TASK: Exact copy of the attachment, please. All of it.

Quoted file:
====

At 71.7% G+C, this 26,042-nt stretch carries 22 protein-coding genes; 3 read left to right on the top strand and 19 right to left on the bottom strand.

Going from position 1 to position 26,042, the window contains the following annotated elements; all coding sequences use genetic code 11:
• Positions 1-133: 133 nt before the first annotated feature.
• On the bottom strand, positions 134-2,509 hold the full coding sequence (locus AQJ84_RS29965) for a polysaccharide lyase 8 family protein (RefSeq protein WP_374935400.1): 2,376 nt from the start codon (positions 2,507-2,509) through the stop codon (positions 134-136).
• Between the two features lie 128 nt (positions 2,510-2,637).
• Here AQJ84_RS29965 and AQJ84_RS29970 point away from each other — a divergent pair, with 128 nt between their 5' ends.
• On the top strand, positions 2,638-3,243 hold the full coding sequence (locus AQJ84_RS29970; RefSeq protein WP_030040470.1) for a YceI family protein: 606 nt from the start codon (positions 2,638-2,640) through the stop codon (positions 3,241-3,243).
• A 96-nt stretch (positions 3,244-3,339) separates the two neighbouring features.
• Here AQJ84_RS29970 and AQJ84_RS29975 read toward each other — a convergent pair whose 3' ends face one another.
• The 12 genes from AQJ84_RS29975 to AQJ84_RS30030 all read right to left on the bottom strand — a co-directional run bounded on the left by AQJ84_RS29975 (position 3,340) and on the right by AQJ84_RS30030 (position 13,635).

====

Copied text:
At 71.7% G+C, this 26,042-nt stretch carries 22 protein-coding genes; 3 read left to right on the top strand and 19 right to left on the bottom strand.

Going from position 1 to position 26,042, the window contains the following annotated elements; all coding sequences use genetic code 11:
• Positions 1-133: 133 nt before the first annotated feature.
• On the bottom strand, positions 134-2,509 hold the full coding sequence (locus AQJ84_RS29965) for a polysaccharide lyase 8 family protein (RefSeq protein WP_374935400.1): 2,376 nt from the start codon (positions 2,507-2,509) through the stop codon (positions 134-136).
• Between the two features lie 128 nt (positions 2,510-2,637).
• Here AQJ84_RS29965 and AQJ84_RS29970 point away from each other — a divergent pair, with 128 nt between their 5' ends.
• On the top strand, positions 2,638-3,243 hold the full coding sequence (locus AQJ84_RS29970; RefSeq protein WP_030040470.1) for a YceI family protein: 606 nt from the start codon (positions 2,638-2,640) through the stop codon (positions 3,241-3,243).
• A 96-nt stretch (positions 3,244-3,339) separates the two neighbouring features.
• Here AQJ84_RS29970 and AQJ84_RS29975 read toward each other — a convergent pair whose 3' ends face one another.
• The 12 genes from AQJ84_RS29975 to AQJ84_RS30030 all read right to left on the bottom strand — a co-directional run bounded on the left by AQJ84_RS29975 (position 3,340) and on the right by AQJ84_RS30030 (position 13,635).